Poetic Licence

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The number of home-users of the Internet doubled to 5 million in the first 10 months of this year and 40 per cent

of the people in Britain, 18.6 million, used it to spend pounds 2bn in the past 12 months

`Internot' - the Last Man Unwired

The stories broke and empires sold

As people sought and bought as told

But miles from the cutting edge

He cycled out to shop for veg.

"This InterTent," he'd asked one year

"D'you think it might catch on round here?"

No answer came, in spite of it

But roars of laughter at his wit.

And as they all turned to their screens

To click and tap at their machines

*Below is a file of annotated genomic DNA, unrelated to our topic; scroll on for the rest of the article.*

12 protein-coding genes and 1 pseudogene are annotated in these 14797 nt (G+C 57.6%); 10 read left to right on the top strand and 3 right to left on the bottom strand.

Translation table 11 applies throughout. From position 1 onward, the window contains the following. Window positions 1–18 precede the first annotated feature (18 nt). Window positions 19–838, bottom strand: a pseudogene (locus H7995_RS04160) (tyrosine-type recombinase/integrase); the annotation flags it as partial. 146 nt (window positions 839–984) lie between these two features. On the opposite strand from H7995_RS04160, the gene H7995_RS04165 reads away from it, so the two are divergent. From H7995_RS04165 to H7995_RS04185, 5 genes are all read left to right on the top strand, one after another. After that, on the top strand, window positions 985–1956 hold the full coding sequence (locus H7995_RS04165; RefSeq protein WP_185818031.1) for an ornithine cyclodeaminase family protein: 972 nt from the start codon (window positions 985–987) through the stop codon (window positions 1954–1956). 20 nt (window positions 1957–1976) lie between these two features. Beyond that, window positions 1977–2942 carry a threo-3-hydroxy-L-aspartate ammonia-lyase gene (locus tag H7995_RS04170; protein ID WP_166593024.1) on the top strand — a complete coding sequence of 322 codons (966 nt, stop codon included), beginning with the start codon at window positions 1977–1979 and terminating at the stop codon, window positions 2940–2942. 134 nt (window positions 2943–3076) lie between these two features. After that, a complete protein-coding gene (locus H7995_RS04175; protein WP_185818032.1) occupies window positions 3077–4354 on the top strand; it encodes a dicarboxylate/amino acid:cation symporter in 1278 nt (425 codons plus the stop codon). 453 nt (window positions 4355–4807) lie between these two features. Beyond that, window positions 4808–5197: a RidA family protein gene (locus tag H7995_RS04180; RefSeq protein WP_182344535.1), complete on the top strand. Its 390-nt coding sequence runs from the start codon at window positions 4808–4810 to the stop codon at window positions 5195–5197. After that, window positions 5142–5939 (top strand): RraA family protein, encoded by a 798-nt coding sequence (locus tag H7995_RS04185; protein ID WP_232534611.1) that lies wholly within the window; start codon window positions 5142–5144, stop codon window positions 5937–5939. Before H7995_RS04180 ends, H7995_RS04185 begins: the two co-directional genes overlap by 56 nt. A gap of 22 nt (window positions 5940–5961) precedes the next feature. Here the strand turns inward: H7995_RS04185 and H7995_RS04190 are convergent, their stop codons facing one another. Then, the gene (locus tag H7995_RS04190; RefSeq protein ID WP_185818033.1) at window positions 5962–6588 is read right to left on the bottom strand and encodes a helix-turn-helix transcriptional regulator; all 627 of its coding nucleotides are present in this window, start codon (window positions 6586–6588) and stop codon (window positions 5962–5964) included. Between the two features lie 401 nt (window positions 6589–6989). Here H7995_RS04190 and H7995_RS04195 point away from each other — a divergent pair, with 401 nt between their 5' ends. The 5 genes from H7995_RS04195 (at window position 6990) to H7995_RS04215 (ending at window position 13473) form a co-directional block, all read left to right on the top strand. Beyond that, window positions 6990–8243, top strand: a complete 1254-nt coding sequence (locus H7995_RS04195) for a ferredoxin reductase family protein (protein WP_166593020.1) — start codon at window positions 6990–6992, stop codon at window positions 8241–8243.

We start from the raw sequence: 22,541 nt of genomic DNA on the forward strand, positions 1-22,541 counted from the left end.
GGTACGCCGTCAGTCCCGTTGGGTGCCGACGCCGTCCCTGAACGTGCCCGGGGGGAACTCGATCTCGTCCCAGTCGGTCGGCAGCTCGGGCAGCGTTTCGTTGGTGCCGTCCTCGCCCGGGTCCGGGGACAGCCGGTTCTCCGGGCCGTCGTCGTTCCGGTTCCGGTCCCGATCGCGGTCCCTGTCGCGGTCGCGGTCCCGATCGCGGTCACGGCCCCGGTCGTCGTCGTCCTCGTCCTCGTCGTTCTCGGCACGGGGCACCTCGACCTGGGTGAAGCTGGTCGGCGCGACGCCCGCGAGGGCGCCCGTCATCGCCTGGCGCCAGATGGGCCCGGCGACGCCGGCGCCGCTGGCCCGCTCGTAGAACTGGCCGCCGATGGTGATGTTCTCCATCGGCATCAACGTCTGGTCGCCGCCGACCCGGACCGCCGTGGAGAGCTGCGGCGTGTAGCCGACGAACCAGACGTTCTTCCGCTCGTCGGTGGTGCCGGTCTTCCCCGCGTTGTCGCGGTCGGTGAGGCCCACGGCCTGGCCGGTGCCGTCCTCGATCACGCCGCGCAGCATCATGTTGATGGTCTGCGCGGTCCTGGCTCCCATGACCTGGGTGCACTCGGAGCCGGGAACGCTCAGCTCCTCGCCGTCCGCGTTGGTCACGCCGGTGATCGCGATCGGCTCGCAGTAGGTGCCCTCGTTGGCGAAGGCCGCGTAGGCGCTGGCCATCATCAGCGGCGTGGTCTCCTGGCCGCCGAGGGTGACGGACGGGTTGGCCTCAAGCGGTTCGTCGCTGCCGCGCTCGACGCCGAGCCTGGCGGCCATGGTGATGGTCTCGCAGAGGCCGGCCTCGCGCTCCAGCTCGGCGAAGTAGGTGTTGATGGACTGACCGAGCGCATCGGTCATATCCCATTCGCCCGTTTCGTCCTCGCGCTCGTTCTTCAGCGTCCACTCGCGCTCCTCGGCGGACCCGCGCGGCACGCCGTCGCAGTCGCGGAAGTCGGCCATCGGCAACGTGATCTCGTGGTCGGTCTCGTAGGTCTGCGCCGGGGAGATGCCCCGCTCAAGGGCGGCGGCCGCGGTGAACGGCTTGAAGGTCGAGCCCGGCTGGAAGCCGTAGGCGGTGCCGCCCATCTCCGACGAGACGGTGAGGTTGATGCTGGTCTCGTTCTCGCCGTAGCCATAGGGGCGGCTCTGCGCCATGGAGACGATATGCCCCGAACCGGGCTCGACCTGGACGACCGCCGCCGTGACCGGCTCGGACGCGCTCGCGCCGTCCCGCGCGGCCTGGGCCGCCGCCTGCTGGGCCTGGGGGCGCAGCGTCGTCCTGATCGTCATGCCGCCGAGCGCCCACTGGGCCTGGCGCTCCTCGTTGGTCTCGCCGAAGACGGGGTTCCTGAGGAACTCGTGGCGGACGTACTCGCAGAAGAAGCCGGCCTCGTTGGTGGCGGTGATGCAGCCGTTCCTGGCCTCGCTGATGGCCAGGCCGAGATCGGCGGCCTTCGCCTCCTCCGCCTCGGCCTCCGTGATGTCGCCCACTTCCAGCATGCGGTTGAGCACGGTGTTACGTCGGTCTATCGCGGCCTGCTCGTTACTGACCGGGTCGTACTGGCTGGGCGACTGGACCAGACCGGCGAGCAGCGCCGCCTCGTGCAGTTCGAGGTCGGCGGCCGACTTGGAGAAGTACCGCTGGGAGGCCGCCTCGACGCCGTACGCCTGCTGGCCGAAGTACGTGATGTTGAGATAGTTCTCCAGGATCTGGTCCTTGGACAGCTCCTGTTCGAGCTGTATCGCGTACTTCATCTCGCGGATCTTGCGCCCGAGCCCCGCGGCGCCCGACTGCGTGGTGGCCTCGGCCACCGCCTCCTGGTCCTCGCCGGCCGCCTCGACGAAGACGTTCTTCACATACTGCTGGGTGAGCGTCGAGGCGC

Log on, curse ads, peruse their mail

He popped out to a jumble sale

While others used the Internet

To buy a house, consult a vet

Divorce, invest, or book a flight

He played the sax by candle-light

"You'll have to go online. You must

Or eat your rivals' cyber dust."

Commercial suicide, they'd stressed.

He sat there yawning, unimpressed.

But even with subscriptions soaring

The matter seemed ... well, slightly boring

"One day you'll HAVE to know this stuff."

"Or what? Won't I consume enough?"

"Oh very neat. Just click the mouse.

A retail outlet in my house.

And how convenient for the banks.

To close their branches down. No thanks."

"But all this information. Look."

He glanced up briefly from his book.

Replying: "You said I'd HAVE to drive.

I never have. I'm still alive."

He used no credit, knew no PIN

Paid cash when any bills came in.

The Internot slept long and late.

And nothing happened. Which was great.